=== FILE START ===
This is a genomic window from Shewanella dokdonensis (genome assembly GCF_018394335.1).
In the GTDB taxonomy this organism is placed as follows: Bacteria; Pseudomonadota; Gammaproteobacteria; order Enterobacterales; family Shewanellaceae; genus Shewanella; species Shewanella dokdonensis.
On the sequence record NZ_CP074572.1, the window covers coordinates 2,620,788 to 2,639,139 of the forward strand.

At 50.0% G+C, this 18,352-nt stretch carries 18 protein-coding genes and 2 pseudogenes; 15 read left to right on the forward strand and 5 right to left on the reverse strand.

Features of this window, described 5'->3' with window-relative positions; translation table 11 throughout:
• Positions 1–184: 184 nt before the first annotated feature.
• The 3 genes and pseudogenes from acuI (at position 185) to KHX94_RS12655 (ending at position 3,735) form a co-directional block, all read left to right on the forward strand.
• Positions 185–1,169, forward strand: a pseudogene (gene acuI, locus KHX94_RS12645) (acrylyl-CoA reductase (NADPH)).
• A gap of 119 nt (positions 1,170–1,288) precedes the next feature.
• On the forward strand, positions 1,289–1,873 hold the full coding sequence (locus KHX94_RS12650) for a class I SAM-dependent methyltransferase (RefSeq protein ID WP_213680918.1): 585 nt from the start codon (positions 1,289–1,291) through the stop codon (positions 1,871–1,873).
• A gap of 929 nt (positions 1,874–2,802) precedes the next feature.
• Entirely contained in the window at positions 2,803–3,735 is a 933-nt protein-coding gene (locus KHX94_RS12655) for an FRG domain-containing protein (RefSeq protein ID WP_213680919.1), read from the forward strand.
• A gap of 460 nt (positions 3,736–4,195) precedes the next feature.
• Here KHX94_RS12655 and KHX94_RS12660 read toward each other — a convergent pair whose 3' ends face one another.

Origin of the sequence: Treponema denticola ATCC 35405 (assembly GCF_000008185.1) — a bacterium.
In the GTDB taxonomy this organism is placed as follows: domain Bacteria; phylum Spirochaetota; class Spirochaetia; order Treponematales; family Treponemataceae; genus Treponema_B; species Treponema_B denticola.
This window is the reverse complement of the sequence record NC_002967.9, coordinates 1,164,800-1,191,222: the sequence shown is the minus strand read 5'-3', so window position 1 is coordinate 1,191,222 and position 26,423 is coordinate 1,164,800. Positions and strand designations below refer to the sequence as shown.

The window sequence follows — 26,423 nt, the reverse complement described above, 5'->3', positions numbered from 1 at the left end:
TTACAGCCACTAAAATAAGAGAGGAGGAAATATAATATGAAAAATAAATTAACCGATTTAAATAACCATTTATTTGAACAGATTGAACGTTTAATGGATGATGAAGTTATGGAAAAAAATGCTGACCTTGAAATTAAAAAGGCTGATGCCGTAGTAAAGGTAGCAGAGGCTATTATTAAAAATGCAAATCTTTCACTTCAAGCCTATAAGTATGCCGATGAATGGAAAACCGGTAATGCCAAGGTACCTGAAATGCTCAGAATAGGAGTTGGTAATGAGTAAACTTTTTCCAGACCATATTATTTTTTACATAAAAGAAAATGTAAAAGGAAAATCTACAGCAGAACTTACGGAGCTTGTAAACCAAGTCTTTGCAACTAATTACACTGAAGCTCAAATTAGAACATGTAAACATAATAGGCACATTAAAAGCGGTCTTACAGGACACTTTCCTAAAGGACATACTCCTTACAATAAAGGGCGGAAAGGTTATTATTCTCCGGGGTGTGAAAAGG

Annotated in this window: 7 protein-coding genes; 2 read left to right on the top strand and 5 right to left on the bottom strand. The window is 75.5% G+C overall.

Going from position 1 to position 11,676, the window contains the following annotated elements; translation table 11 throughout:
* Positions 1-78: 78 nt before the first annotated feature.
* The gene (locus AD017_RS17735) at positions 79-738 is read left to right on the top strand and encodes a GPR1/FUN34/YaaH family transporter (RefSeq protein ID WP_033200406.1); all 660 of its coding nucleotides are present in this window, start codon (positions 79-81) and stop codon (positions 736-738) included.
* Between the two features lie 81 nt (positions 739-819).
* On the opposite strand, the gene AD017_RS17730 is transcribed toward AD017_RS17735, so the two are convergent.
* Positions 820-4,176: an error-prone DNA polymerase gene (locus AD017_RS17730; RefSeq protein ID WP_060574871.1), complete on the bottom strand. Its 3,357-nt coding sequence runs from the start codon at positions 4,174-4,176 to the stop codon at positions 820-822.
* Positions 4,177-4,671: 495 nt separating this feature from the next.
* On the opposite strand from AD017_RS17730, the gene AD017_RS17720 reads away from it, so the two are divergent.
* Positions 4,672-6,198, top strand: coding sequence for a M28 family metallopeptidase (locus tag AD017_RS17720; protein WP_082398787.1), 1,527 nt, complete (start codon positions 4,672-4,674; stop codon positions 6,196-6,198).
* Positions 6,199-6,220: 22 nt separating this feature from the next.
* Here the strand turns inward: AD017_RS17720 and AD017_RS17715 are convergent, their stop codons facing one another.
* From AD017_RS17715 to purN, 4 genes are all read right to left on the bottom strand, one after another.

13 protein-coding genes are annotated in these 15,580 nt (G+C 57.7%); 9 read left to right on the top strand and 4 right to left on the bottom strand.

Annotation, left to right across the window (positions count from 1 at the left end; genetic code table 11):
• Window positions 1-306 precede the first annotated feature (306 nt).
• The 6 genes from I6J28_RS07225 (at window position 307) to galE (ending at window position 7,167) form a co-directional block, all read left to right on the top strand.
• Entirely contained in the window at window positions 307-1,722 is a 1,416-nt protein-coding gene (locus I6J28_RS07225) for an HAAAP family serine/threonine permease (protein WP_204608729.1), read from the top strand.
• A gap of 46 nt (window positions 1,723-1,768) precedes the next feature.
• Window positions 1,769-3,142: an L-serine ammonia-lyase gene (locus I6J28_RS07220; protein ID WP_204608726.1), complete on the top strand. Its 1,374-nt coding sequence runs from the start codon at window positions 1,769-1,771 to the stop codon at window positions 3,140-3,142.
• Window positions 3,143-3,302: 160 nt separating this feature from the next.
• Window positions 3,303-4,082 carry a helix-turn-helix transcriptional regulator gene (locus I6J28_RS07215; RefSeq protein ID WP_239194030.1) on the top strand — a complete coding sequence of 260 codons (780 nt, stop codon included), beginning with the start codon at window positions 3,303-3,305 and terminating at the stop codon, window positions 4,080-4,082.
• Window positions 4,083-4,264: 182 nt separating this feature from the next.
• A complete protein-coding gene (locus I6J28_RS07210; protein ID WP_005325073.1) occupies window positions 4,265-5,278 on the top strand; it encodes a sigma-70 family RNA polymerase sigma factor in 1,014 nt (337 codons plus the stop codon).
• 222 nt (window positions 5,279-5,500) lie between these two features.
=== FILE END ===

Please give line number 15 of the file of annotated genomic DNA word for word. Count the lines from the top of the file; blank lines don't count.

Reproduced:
Origin of the sequence: Treponema denticola ATCC 35405 (assembly GCF_000008185.1) — a bacterium.